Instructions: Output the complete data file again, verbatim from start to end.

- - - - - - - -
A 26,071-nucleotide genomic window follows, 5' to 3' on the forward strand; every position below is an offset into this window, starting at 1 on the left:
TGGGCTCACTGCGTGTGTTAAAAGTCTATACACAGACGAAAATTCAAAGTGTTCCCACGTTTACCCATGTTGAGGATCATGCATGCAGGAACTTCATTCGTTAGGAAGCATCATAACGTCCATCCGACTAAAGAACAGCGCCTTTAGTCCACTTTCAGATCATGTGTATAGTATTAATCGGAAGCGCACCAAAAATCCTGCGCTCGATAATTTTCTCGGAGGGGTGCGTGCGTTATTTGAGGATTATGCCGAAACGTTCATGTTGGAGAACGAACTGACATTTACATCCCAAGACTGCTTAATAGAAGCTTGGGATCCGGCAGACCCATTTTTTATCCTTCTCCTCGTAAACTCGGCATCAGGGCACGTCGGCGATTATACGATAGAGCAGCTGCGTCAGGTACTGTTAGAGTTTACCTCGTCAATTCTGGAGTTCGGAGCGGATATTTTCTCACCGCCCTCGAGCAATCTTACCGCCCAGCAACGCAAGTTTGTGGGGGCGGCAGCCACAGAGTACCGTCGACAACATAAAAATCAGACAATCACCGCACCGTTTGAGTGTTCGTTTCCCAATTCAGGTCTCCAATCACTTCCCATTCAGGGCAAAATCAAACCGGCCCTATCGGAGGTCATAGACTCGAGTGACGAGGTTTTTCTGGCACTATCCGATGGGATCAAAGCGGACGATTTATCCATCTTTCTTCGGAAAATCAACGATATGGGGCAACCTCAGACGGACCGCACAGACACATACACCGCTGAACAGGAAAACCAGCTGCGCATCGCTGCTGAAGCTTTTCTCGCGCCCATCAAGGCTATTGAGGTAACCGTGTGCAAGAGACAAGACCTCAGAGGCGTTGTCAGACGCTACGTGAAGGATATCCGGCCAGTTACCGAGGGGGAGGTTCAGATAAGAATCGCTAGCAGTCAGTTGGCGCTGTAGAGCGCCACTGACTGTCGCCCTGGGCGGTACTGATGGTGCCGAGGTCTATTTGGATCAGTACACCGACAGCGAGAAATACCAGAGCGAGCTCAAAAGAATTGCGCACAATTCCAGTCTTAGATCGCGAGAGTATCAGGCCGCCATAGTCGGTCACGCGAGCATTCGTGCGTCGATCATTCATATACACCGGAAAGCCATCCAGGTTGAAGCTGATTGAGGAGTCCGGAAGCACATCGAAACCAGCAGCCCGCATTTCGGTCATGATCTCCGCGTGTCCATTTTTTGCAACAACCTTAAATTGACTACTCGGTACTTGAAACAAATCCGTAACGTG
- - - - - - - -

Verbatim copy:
A 26,071-nucleotide genomic window follows, 5' to 3' on the forward strand; every position below is an offset into this window, starting at 1 on the left:
TGGGCTCACTGCGTGTGTTAAAAGTCTATACACAGACGAAAATTCAAAGTGTTCCCACGTTTACCCATGTTGAGGATCATGCATGCAGGAACTTCATTCGTTAGGAAGCATCATAACGTCCATCCGACTAAAGAACAGCGCCTTTAGTCCACTTTCAGATCATGTGTATAGTATTAATCGGAAGCGCACCAAAAATCCTGCGCTCGATAATTTTCTCGGAGGGGTGCGTGCGTTATTTGAGGATTATGCCGAAACGTTCATGTTGGAGAACGAACTGACATTTACATCCCAAGACTGCTTAATAGAAGCTTGGGATCCGGCAGACCCATTTTTTATCCTTCTCCTCGTAAACTCGGCATCAGGGCACGTCGGCGATTATACGATAGAGCAGCTGCGTCAGGTACTGTTAGAGTTTACCTCGTCAATTCTGGAGTTCGGAGCGGATATTTTCTCACCGCCCTCGAGCAATCTTACCGCCCAGCAACGCAAGTTTGTGGGGGCGGCAGCCACAGAGTACCGTCGACAACATAAAAATCAGACAATCACCGCACCGTTTGAGTGTTCGTTTCCCAATTCAGGTCTCCAATCACTTCCCATTCAGGGCAAAATCAAACCGGCCCTATCGGAGGTCATAGACTCGAGTGACGAGGTTTTTCTGGCACTATCCGATGGGATCAAAGCGGACGATTTATCCATCTTTCTTCGGAAAATCAACGATATGGGGCAACCTCAGACGGACCGCACAGACACATACACCGCTGAACAGGAAAACCAGCTGCGCATCGCTGCTGAAGCTTTTCTCGCGCCCATCAAGGCTATTGAGGTAACCGTGTGCAAGAGACAAGACCTCAGAGGCGTTGTCAGACGCTACGTGAAGGATATCCGGCCAGTTACCGAGGGGGAGGTTCAGATAAGAATCGCTAGCAGTCAGTTGGCGCTGTAGAGCGCCACTGACTGTCGCCCTGGGCGGTACTGATGGTGCCGAGGTCTATTTGGATCAGTACACCGACAGCGAGAAATACCAGAGCGAGCTCAAAAGAATTGCGCACAATTCCAGTCTTAGATCGCGAGAGTATCAGGCCGCCATAGTCGGTCACGCGAGCATTCGTGCGTCGATCATTCATATACACCGGAAAGCCATCCAGGTTGAAGCTGATTGAGGAGTCCGGAAGCACATCGAAACCAGCAGCCCGCATTTCGGTCATGATCTCCGCGTGTCCATTTTTTGCAACAACCTTAAATTGACTACTCGGTACTTGAAACAAATCCGTAACGTG